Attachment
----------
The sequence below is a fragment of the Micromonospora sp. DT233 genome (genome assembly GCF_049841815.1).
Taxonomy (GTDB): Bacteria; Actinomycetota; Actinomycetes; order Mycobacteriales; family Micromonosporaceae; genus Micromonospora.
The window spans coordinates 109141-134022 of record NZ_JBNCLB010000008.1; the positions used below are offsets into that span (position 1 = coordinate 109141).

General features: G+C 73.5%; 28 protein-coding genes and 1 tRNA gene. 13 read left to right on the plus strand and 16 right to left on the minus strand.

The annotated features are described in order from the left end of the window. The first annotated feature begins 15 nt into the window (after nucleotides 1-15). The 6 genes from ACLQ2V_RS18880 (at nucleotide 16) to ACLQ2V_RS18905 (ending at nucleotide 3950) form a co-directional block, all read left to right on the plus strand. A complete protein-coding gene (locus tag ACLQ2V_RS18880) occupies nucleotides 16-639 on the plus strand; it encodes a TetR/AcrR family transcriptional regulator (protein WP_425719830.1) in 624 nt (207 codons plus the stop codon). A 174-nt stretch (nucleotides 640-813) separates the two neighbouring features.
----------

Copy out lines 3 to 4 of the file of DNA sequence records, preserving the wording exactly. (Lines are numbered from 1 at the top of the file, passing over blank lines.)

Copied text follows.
The window spans coordinates 109141-134022 of record NZ_JBNCLB010000008.1; the positions used below are offsets into that span (position 1 = coordinate 109141).

General features: G+C 73.5%; 28 protein-coding genes and 1 tRNA gene. 13 read left to right on the plus strand and 16 right to left on the minus strand.